Bonds, while also designed to raise capital for a business or government, are pieces of debt sold with the promise of interest payments over the life of the bond to each bondholder. Unlike the equity which comes with being a shareholder, a bondholder is not privy to voting rights in a corporation but does gain the benefit of being the first to be paid back his or her investment before shareholders.

Stocks

  • Part owner of a company
  • Investors benefit from the growth of a company.
  • Profits are paid out in the form of dividends.

Bonds

  •  Loan
  • Investors benefit from the interest paid on a loan.
  • Interest payments are made in the form of coupon payments.

Stocks vs. Bonds: Income Streams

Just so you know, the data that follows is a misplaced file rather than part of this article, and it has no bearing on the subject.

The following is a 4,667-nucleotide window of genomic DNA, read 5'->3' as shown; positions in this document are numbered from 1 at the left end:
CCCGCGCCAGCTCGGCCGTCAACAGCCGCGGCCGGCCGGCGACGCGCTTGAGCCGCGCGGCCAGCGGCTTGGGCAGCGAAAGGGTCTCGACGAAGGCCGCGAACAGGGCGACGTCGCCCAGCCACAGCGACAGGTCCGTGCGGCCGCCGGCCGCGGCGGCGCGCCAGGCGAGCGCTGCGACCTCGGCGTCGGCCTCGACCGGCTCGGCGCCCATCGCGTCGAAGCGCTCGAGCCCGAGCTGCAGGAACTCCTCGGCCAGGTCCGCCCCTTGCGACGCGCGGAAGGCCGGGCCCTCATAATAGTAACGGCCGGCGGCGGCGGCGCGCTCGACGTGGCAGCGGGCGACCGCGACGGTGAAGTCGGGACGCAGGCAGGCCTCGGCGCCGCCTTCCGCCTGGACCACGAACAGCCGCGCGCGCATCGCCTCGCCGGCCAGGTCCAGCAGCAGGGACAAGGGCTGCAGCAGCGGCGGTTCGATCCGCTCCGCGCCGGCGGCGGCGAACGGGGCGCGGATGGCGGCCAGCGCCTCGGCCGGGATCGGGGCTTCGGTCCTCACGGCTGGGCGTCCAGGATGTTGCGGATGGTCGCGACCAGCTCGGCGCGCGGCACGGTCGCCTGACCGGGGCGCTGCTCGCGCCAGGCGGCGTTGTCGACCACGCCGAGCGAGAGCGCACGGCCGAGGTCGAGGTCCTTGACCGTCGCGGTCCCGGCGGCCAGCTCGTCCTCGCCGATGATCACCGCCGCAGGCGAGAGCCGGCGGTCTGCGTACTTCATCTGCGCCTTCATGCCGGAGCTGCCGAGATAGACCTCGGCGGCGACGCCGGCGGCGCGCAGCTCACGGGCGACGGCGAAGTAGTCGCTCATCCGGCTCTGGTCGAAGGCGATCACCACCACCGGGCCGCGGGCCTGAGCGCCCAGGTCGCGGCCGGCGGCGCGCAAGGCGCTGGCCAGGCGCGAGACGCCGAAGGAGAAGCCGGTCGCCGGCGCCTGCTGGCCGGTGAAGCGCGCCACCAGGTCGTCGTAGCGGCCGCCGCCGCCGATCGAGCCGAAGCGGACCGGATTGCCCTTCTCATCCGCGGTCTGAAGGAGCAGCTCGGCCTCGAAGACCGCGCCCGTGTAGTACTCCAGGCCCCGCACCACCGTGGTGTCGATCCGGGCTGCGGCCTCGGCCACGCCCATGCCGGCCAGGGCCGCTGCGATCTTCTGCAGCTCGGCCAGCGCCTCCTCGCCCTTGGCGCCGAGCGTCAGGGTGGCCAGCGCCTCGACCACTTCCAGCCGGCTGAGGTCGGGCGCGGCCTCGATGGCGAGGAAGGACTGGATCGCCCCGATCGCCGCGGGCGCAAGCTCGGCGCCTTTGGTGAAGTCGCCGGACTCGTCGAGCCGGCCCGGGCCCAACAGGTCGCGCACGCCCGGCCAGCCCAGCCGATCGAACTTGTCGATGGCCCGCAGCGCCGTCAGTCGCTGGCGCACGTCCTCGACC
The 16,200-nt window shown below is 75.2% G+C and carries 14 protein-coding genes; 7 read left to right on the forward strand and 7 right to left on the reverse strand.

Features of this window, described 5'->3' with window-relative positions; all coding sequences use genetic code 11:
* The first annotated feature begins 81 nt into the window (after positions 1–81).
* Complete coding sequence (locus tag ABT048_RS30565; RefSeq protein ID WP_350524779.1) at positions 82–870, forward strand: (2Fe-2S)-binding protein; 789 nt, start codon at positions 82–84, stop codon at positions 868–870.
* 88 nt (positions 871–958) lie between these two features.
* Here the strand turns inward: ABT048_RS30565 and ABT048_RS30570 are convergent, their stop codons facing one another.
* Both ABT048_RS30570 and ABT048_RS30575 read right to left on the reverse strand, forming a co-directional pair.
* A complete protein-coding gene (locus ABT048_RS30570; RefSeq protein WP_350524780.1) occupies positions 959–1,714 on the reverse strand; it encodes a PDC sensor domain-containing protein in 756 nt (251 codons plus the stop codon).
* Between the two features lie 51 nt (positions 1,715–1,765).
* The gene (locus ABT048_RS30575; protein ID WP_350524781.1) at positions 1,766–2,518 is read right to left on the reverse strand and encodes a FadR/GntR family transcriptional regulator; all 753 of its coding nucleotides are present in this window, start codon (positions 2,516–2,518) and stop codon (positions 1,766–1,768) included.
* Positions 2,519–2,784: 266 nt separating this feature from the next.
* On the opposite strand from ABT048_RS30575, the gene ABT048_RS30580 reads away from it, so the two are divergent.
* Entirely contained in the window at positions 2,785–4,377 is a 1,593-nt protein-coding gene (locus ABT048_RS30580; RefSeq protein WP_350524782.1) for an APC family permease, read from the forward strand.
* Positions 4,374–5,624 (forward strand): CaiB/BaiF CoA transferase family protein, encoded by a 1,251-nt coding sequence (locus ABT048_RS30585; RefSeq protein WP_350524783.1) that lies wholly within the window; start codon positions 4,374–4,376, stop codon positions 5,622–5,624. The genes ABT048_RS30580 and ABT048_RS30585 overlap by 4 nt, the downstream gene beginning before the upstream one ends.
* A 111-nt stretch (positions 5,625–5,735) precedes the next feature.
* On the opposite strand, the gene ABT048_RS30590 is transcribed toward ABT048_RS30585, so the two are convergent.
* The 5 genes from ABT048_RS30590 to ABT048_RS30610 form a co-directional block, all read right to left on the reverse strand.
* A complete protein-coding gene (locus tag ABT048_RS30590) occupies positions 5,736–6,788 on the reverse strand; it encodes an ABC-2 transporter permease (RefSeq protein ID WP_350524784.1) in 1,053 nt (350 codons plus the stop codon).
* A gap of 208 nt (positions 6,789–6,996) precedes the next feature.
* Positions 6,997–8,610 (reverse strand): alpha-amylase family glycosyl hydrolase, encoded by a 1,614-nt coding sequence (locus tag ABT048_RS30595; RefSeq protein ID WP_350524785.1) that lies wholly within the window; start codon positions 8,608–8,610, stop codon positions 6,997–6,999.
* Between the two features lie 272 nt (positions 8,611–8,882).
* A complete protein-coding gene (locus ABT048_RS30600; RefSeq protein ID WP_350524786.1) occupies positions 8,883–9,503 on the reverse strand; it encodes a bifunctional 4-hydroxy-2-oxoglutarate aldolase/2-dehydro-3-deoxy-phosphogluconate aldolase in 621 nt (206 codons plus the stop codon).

Stocks provide a variable income stream based on the appreciation in stock price and any dividend paid by the company to shareholders.

Since there is no limit to the amount a stock price can rise, the potential return from one share of stock is theoretically limitless. Stocks can be easily bought and sold at any time, making them liquid in the event that you need to quickly turn your shares into capital.

Bonds come with steady interest payments, which, depending on the bond, are made monthly, quarterly, yearly, or at some other time interval, with the principal bond payment repaid at the end of the bond term. This means, if you pay $1,000 for a bond with one year to maturity, you shouldn’t expect to get that $1,000 back until the end of the year.

However, you’ll receive regular interest payments over that period. The result of a steady income stream means interest rates on bonds are generally not as high as the potential return from the appreciation of stock prices, making the upside of owning bonds limited to their interest rate payments while stocks have unlimited potential as long as share prices continue to rise.